Reflections on Miss Louisiana Pageant

SAMANTHA MAIETTE
Reporter

Though the 2017 Miss Louisiana Pageant is officially over and NSU contestants are not walking away with the title, the participants are leaving the experience with new friends, skills and memories that will prepare them for future endeavors.

Miss Northwestern Lady of the Bracelet Maria Rome walked the stage of Miss Louisiana 2017 for the first time this year.

Miss Northwestern Lady of the Bracelet

Miss Northwestern Lady of the Bracelet Maria Rome

One of the most important lessons Rome took from her time at the pageant is to be herself, because opinions of others should not matter.

“It’s not about the competition between you and the other girls; it’s the competition between you and yourself,” Rome said.

In the next several months, Rome is looking forward to her time reigning as Lady of the Bracelet and venturing out into the community to serve others.

Another takeaway Rome mentioned is the memories made with Miss Spirt of Ruston Meagan Crews and newly-crowned Miss Louisiana, Laryssa Bonacquisti. Rome credits the two women for helping her calm down during the night of her first preliminary onstage interview question.

“I was sitting at dinner with [Meagan and Laryssa],” Rome said. “[They] gave me an hour’s worth of pep talk and how I just needed to be myself.”

Later that night after Rome answered her question, she walked directly to Bonacquisti and Crews, hugged them and collapsed into them, relieved, saying “I answered the question.”

Miss Louisiana Port City

Miss Louisiana Port City Hannah Teutsch

Miss Louisiana Port City Hannah Teutsch walked the stage of Miss Louisiana for the third time during this year’s pageant.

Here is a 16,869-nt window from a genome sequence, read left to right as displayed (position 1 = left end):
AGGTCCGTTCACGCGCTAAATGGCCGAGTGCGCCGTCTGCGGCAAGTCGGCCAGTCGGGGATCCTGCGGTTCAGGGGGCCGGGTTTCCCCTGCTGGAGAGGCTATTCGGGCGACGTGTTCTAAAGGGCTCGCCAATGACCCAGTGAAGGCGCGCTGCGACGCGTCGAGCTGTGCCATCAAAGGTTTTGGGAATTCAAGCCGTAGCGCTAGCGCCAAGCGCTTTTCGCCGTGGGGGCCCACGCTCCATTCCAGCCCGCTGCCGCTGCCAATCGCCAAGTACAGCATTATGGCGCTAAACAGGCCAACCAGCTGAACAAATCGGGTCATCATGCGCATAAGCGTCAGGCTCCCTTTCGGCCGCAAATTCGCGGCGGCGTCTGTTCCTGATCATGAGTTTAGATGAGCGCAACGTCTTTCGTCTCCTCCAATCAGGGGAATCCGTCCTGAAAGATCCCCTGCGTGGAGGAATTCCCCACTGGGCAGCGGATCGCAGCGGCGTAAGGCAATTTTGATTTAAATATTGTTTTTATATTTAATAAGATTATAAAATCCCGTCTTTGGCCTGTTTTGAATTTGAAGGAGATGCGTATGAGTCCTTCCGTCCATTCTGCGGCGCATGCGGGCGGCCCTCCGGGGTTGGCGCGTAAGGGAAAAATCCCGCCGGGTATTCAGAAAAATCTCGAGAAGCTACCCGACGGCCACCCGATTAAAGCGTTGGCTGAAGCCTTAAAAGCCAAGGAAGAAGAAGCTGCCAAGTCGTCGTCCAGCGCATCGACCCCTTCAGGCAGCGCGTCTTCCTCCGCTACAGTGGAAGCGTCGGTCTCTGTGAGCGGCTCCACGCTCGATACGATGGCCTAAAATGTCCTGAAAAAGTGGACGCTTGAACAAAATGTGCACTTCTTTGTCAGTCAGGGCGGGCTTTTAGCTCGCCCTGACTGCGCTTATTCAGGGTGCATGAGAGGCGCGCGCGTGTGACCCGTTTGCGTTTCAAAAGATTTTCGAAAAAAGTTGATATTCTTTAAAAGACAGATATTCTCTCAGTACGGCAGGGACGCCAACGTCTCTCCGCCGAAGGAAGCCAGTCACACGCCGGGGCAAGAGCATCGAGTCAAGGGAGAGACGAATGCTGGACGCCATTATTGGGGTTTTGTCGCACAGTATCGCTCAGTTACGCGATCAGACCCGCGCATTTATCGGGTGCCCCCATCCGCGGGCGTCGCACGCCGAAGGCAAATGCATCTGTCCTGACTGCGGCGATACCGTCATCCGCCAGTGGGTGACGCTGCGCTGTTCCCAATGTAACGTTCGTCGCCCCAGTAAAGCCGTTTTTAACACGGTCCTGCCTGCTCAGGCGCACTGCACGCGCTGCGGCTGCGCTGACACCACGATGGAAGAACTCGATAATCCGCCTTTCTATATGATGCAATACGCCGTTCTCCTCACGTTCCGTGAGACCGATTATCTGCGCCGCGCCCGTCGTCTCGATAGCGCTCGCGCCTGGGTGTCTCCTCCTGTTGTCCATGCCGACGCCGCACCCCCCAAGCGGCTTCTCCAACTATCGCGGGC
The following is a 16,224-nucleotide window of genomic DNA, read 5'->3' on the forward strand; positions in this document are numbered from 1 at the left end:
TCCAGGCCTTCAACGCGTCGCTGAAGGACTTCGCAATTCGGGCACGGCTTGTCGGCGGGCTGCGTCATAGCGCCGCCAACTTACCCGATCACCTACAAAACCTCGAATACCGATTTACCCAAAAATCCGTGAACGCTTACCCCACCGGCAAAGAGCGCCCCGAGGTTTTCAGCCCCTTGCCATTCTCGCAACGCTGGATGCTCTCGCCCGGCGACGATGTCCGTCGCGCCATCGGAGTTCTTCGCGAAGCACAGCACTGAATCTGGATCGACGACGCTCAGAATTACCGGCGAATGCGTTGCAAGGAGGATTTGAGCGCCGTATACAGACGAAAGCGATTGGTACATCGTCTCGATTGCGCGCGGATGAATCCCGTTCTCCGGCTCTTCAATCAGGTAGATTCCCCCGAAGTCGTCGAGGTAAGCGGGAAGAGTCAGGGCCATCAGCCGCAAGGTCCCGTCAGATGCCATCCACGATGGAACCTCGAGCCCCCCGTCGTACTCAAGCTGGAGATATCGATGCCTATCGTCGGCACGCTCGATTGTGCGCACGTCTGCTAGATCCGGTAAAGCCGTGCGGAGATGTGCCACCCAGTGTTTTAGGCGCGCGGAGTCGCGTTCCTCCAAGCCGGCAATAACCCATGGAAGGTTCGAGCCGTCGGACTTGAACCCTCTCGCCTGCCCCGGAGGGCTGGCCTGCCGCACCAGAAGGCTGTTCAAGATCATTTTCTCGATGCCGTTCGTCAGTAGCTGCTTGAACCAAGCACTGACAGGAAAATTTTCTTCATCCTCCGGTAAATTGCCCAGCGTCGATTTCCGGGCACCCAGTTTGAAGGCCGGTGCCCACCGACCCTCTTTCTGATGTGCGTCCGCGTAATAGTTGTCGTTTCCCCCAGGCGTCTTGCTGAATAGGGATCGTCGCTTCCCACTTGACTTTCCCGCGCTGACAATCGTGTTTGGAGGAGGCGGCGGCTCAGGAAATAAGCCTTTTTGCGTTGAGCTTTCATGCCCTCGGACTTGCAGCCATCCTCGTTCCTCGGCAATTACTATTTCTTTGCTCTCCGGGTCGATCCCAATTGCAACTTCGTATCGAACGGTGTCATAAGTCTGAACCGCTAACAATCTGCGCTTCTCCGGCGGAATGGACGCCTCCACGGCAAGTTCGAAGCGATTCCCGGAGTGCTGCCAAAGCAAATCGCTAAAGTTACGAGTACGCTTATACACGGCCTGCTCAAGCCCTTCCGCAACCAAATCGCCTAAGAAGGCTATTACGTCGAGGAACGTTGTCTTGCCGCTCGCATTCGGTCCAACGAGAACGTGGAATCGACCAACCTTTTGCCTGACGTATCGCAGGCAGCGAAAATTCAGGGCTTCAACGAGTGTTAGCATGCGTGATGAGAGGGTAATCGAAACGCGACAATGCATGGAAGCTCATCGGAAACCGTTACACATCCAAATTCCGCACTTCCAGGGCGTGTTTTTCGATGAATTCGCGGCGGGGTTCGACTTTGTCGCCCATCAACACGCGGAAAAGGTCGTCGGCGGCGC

Teutsch said the 32 contestants of Miss Louisiana had the chance to video chat with current Miss America Savvy Shields. It was during that conversation Teutsch found a piece of guidance to bring home with her.

“This [pageant] is not our peak; this moment here at Miss Louisiana is not the peak in our lives. It’s only the beginning of so much more,” Teutsch said.

Shields’ advice helped Teutsch realize it did not matter whether or not she won the crown or if she won scholarship money. What matters most is that she has “grown completely and fully” into the person she truly is.

“I know that I am more confident [and] that I’m prepared for life in general… because of this organization,” Miss Louisiana Port City said.

Teutsch and Rome’s opinions differ on whether or not to compete again in local pageants for the chance to return to the Miss Louisiana stage.

“I’m planning on competing in local pageants again to hopefully get back to Miss Louisiana,” Teutsch said. “[I want] to be even more confident in myself [so] I can just get on that stage and be better than I was before.”

Rome, on the other hand, is not totally sure about her decision to compete again.

“I’m thinking about trying to go back – maybe doing another preliminary pageant, [but] it’s not set in stone yet.”

Both Rome and Teutsch agree the Miss Louisiana Organization and their experiences helped them grow in different ways. For Rome, it was finding new friends during the pageant; for Teutsch, it was learning new ways to better prepare for life in general.

No matter what happens to these competitors in years to come, one thing is certain: their time with the Miss Louisiana Organization has created lasting memories and taught them skills that have prepared them to conquer the rest of their lives.

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